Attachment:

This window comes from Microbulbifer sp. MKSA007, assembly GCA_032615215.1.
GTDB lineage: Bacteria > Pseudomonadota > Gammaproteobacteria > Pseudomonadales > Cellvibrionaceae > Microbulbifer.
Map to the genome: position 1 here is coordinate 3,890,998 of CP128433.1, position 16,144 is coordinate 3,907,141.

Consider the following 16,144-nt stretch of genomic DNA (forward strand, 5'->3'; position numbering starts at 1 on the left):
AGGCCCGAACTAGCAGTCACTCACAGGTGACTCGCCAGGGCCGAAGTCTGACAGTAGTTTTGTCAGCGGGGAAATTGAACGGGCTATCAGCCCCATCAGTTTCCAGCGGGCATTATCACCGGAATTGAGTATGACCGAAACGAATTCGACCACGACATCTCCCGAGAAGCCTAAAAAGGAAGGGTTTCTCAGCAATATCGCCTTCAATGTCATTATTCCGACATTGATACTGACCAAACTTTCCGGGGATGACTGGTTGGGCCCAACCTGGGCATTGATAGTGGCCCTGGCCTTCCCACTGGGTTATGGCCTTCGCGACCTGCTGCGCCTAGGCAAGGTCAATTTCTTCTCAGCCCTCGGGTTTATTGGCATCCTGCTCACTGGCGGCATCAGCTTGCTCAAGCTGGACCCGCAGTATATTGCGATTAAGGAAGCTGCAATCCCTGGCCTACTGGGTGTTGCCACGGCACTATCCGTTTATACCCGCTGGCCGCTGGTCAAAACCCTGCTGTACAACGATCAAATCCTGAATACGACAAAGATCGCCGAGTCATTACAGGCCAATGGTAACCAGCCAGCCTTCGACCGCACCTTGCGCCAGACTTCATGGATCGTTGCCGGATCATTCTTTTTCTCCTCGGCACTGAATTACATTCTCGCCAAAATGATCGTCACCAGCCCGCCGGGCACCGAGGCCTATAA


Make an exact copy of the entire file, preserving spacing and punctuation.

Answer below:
This window comes from Microbulbifer sp. MKSA007, assembly GCA_032615215.1.
GTDB lineage: Bacteria > Pseudomonadota > Gammaproteobacteria > Pseudomonadales > Cellvibrionaceae > Microbulbifer.
Map to the genome: position 1 here is coordinate 3,890,998 of CP128433.1, position 16,144 is coordinate 3,907,141.

Consider the following 16,144-nt stretch of genomic DNA (forward strand, 5'->3'; position numbering starts at 1 on the left):
AGGCCCGAACTAGCAGTCACTCACAGGTGACTCGCCAGGGCCGAAGTCTGACAGTAGTTTTGTCAGCGGGGAAATTGAACGGGCTATCAGCCCCATCAGTTTCCAGCGGGCATTATCACCGGAATTGAGTATGACCGAAACGAATTCGACCACGACATCTCCCGAGAAGCCTAAAAAGGAAGGGTTTCTCAGCAATATCGCCTTCAATGTCATTATTCCGACATTGATACTGACCAAACTTTCCGGGGATGACTGGTTGGGCCCAACCTGGGCATTGATAGTGGCCCTGGCCTTCCCACTGGGTTATGGCCTTCGCGACCTGCTGCGCCTAGGCAAGGTCAATTTCTTCTCAGCCCTCGGGTTTATTGGCATCCTGCTCACTGGCGGCATCAGCTTGCTCAAGCTGGACCCGCAGTATATTGCGATTAAGGAAGCTGCAATCCCTGGCCTACTGGGTGTTGCCACGGCACTATCCGTTTATACCCGCTGGCCGCTGGTCAAAACCCTGCTGTACAACGATCAAATCCTGAATACGACAAAGATCGCCGAGTCATTACAGGCCAATGGTAACCAGCCAGCCTTCGACCGCACCTTGCGCCAGACTTCATGGATCGTTGCCGGATCATTCTTTTTCTCCTCGGCACTGAATTACATTCTCGCCAAAATGATCGTCACCAGCCCGCCGGGCACCGAGGCCTATAA